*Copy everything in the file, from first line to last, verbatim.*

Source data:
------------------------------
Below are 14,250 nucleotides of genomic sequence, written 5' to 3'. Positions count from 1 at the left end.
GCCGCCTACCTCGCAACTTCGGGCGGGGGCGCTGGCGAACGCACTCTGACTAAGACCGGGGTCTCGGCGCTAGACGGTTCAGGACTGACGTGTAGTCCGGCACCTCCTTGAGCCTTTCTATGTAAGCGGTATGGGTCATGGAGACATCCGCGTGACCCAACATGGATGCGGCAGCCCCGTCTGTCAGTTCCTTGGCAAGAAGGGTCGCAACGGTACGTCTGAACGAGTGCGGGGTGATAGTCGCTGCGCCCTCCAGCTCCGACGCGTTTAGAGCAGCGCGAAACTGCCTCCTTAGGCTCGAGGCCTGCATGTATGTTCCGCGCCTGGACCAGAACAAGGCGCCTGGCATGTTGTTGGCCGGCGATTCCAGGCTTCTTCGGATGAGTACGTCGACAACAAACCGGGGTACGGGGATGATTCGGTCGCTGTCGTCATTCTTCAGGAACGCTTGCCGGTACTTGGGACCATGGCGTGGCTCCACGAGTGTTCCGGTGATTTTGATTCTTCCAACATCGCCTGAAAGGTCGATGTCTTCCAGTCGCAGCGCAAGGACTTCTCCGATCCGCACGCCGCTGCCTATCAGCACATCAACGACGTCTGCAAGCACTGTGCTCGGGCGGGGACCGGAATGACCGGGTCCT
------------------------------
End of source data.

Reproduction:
Below are 14,250 nucleotides of genomic sequence, written 5' to 3'. Positions count from 1 at the left end.
GCCGCCTACCTCGCAACTTCGGGCGGGGGCGCTGGCGAACGCACTCTGACTAAGACCGGGGTCTCGGCGCTAGACGGTTCAGGACTGACGTGTAGTCCGGCACCTCCTTGAGCCTTTCTATGTAAGCGGTATGGGTCATGGAGACATCCGCGTGACCCAACATGGATGCGGCAGCCCCGTCTGTCAGTTCCTTGGCAAGAAGGGTCGCAACGGTACGTCTGAACGAGTGCGGGGTGATAGTCGCTGCGCCCTCCAGCTCCGACGCGTTTAGAGCAGCGCGAAACTGCCTCCTTAGGCTCGAGGCCTGCATGTATGTTCCGCGCCTGGACCAGAACAAGGCGCCTGGCATGTTGTTGGCCGGCGATTCCAGGCTTCTTCGGATGAGTACGTCGACAACAAACCGGGGTACGGGGATGATTCGGTCGCTGTCGTCATTCTTCAGGAACGCTTGCCGGTACTTGGGACCATGGCGTGGCTCCACGAGTGTTCCGGTGATTTTGATTCTTCCAACATCGCCTGAAAGGTCGATGTCTTCCAGTCGCAGCGCAAGGACTTCTCCGATCCGCACGCCGCTGCCTATCAGCACATCAACGACGTCTGCAAGCACTGTGCTCGGGCGGGGACCGGAATGACCGGGTCCT